This companion novel to Sister Wife (2008) ends on a hopeful note for the young people of Unity struggling to make sense of...

READ REVIEW

LOST BOY

After being caught kissing a girl, 17-year-old Jon leaves Unity, the faith-based polygamous community in which they were both born and raised.

Though Jon’s departure is abrupt, it’s not unexpected: According to the Prophet, a man must have at least three wives to get into heaven, and there simply aren’t enough women to go around. Jon is not the first boy to leave Unity: There are several lost boys living in a nearby city who have found shelter with Abigail, a former Unity resident dedicated to helping these runaways build new lives. With Abigail’s support, Jon gets a construction job and a tutor. First-person present-tense narration conveys Jon’s initial bewilderment with mainstream social norms, encouraging readers’ reflection and compassion as he struggles to navigate the outside world. The pacing is uneven, skipping chunks of time as Jon’s life unravels while he grows frustrated by his slow progress in school and drops out. While the story is educational, Jon’s narration in the second half of the book as he encounters many aspects of modern life for the first time—from salt-and-vinegar potato chips to the wonders of the internet—often feels self-conscious and overtly didactic in a way that may not engage readers. Major characters present as white.

This companion novel to Sister Wife (2008) ends on a hopeful note for the young people of Unity struggling to make sense of the world beyond. (Fiction. 13-18)

Pub Date: Oct. 2, 2018

ISBN: 978-1-4598-1637-4

Page Count: 224

Publisher: Orca

Review Posted Online: July 17, 2018

Kirkus Reviews Issue: Aug. 1, 2018

Did you like this book?

No Comments Yet

Busy, busy, busy…with portents of doom.

CHAIN OF GOLD

From the Last Hours series , Vol. 1

Clare’s (Ghosts of the Shadow Market, 2019, etc.) latest is set in the Shadowhunter world in the 20th century’s first decade (with frequent flashbacks to the previous one).

Teenage offspring of the Herondales, Carstairs, Fairchilds, and other angel-descended Nephilim continue their families’ demon-fighting ways amid a round of elegant London balls, soirees, salons, picnics, and romantic intrigues. James Herondale, 17-year-old son of Will and Tessa, finds himself and his “perfectly lethal dimple” hung up between two stunning new arrivals: Cordelia Carstairs, red-haired Persian/British wielder of a fabled magic sword, and Grace Blackthorn, an emotionally damaged but (literally, as the author unsubtly telegraphs) spellbinding friend from childhood. Meanwhile, a sudden outbreak of demonic attacks that leave more and more Shadowhunters felled by a mysterious slow poison plunges James and a cohort of allies into frantic searches for both a cause and an antidote. Ichor-splashed encounters with ravening boojums and even one of hell’s own princes ensue—all leading to final hints of a devastating scheme to destroy the Nephilim in which James himself is slated to play a central role. Characters have a range of skin tones, but ethnic diversity adds no texture to the portrayals; there is a lesbian cousin who wears traditionally male clothing and two young gay men (one tortured, the other less so).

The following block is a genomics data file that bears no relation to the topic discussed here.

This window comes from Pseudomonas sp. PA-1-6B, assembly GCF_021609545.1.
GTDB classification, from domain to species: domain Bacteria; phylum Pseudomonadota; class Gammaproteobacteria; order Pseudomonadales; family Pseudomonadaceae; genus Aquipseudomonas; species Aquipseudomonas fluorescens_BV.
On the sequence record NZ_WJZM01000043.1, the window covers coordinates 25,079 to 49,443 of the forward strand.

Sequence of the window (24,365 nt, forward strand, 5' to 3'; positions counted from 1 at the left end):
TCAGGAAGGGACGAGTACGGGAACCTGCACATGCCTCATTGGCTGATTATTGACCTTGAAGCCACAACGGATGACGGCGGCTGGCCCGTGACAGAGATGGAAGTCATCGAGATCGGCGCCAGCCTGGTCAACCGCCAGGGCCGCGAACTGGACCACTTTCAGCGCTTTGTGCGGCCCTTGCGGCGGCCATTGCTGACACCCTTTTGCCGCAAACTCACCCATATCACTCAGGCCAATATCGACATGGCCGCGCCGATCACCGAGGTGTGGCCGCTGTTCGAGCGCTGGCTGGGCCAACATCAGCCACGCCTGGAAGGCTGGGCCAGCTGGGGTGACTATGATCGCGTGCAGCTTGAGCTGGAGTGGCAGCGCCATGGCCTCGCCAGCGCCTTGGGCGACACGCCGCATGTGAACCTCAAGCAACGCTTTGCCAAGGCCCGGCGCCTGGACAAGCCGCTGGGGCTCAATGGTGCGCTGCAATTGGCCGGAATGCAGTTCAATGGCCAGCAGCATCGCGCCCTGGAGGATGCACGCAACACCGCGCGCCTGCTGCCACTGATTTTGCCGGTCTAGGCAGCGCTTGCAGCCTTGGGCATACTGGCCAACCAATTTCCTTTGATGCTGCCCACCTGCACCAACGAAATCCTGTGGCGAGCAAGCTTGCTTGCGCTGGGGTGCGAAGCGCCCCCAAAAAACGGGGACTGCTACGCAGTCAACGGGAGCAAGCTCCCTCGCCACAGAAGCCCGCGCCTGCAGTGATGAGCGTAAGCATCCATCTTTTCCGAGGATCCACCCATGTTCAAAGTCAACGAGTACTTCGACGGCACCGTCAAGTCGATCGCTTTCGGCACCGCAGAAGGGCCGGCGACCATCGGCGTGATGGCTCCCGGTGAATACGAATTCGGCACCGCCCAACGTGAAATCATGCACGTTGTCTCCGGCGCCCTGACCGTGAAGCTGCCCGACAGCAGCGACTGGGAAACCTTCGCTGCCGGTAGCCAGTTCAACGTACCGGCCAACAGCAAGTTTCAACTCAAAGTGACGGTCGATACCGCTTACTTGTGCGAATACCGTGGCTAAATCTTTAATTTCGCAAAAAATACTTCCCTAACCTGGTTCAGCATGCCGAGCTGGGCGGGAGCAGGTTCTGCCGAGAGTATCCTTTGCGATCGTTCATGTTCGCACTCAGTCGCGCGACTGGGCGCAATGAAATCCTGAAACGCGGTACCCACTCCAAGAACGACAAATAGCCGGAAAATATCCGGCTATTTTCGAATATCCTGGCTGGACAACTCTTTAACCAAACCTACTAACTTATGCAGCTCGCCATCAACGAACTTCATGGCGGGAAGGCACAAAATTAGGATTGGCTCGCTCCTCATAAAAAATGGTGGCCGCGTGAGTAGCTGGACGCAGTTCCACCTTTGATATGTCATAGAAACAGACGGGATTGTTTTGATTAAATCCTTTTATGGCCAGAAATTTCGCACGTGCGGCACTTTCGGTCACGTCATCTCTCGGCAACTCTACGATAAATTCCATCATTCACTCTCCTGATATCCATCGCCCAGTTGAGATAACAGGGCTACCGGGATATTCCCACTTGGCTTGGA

Busy, busy, busy…with portents of doom. (Fantasy. 14-18)

Pub Date: March 3, 2020

ISBN: 978-1-4814-3187-3

Page Count: 624

Publisher: McElderry

Review Posted Online: Jan. 23, 2020

Kirkus Reviews Issue: Feb. 15, 2020

Did you like this book?

Skip this uninspired entry into the world of medieval love and court intrigue.

THE BETROTHED

From the Betrothed series , Vol. 1

In an imagined setting evoking medieval England, King Jameson of Coroa pursues Hollis Brite.

The independent teenager makes Jameson laugh, but she lacks the education and demeanor people expect in a queen. Her friend Delia Grace has more knowledge of history and languages but is shunned due to her illegitimate birth. Hollis gets caught up in a whirl of social activity, especially following an Isolten royal visit. There has been bad blood between the two countries, not fully explained here, and when an exiled Isolten family also comes to court, Jameson generously allows them to stay. Hollis relies on the family to teach her about Isolten customs and secretly falls in love with Silas, the oldest son, even though a relationship with him would mean relinquishing Jameson and the throne. When Hollis learns of political machinations that will affect her future in ways that she abhors, she faces a difficult decision. Romance readers will enjoy the usual descriptions of dresses, jewelry, young love, and discreet kisses, although many characters remain cardboard figures. While the violent climax may be upsetting, the book ends on a hopeful note. Themes related to immigration and young women’s taking charge of their lives don’t quite lift this awkwardly written volume above other royal romances. There are prejudicial references to Romani people, and whiteness is situated as the norm.

Skip this uninspired entry into the world of medieval love and court intrigue. (Historical romance. 13-16)

Pub Date: May 5, 2020

ISBN: 978-0-06-229163-9

Page Count: 320

Publisher: HarperTeen

Review Posted Online: Feb. 5, 2020

Kirkus Reviews Issue: March 1, 2020

Did you like this book?

No Comments Yet
more